Monday, January 9, 2012

They don't make 'em like Pete Conrad any more

You had to be more than a little crazy to be one of the early astronauts.  Your job was to bronco ride one of the biggest bunch of explosives known to mankind.  Lest we forget, when NASA started out, it was definitely playing catch-up to the Russians.  The US space program began with a string of very public and very spectacular mishaps, all of which led to the saying: theirs go up and ours blow up.  So having a screw loose was a prerequisite for the space program.  Then on top of that, you had to add in a dash of test pilot and warrior mentality.  It must have driven the bureaucrats nuts, and I know Pete Conrad did.

The man was bright.  Heck, he had a degree in Aeronautical Engineering from Princeton.  But like many of the early space jockeys he thought all of the psychological testing he had to do was not only demeaning, it was utterly worthless.  So the man who once when asked the secret of his success replied, "if you can't be good, be colorful" not surprisingly rebelled against the strict NASA protocols.  My favorite story may be about the time he was shown a blank piece of paper as part of a Rorschach test and told the psychologist that it was upside down.  Being a bit vertically challenged myself, I also like what the 5'6" Conrad said as he became the third man to set foot on the moon during Apollo 12:  "Man, that may have been a small one for Neil, but that's a long one for me."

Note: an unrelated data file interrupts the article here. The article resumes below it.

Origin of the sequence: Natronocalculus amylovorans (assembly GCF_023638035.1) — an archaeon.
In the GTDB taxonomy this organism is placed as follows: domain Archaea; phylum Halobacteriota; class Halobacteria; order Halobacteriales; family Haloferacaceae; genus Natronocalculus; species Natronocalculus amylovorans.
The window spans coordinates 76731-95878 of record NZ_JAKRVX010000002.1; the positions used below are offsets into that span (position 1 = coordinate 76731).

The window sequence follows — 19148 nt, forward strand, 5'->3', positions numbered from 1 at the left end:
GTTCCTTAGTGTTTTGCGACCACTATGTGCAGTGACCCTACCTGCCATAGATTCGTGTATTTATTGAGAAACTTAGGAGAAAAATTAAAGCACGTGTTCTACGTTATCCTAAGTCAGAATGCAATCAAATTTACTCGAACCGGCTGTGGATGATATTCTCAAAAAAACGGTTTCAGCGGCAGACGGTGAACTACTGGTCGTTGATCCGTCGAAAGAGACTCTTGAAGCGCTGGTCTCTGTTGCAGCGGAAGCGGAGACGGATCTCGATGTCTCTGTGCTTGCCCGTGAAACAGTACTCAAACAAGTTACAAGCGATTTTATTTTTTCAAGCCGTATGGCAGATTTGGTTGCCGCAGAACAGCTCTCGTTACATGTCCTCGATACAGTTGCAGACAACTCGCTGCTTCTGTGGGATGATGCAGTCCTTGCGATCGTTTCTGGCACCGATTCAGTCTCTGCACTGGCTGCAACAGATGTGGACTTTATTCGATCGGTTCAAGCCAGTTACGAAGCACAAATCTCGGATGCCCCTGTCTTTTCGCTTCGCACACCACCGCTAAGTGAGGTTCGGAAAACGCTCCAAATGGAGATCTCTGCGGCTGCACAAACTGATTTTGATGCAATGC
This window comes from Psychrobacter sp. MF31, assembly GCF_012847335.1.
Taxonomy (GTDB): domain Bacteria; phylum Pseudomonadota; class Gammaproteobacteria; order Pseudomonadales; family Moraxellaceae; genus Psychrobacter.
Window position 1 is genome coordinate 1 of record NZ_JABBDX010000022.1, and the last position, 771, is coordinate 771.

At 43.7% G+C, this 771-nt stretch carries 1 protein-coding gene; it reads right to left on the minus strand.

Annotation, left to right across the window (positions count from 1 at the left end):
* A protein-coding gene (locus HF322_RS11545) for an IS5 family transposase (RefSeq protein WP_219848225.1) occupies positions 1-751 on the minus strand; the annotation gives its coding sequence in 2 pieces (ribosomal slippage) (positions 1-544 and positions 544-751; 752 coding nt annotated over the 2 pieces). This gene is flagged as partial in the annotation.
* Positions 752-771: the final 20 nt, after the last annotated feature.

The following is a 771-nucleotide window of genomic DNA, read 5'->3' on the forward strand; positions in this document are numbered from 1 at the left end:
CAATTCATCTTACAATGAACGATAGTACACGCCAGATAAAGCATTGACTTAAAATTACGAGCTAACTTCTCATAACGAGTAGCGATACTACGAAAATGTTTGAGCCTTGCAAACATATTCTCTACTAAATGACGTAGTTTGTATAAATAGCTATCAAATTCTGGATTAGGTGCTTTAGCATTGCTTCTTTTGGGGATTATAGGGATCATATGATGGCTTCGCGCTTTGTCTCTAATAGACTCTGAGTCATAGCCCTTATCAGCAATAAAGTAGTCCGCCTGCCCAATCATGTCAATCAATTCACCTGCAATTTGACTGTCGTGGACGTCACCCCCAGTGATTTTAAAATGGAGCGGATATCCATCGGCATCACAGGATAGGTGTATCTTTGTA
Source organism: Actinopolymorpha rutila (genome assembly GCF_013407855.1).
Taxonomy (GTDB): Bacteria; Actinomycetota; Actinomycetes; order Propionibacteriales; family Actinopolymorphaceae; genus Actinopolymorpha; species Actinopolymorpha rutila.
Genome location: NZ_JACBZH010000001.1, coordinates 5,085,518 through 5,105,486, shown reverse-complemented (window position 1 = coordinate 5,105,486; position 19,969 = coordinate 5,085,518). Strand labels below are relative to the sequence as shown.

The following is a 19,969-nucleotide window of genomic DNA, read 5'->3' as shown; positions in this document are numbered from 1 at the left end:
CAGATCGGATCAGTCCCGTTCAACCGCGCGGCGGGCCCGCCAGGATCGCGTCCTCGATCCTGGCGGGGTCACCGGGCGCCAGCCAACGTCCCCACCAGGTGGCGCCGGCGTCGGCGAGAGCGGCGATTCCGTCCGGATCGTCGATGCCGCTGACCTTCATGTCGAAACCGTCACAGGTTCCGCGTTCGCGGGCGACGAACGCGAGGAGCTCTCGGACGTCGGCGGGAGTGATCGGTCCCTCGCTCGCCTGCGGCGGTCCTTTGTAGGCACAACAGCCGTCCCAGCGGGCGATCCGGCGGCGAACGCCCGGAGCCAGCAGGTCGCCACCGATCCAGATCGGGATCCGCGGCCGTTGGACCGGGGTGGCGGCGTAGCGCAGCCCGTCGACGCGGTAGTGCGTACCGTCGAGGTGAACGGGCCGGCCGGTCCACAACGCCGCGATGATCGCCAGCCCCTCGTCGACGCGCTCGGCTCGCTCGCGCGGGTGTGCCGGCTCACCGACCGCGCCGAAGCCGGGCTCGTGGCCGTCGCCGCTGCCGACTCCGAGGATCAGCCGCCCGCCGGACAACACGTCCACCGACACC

NASA knew it had a winner with Pete Conrad.  He truly had all the right stuff and the public loved him.  The biggest problem they foresaw on his moon mission was that, in keeping with his personality, he had a penchant for rather salty language.  And that is a big problem when your every word is broadcast to a few billion people.  So the rumor is that they came up with a novel way to keep Pete from slipping up (or down).  They hypnotized him and told him to hum every time his mind was wandering so he would not accidentally let out an expletive.  Technically, NASA has never admitted that they had him hypnotized.  However, they have admitted to using the tactic.  And if you want to go listen to the Apollo 12 tapes, you will find only one astronaut merrily humming for whole mission: Mission Commander Pete Conrad.

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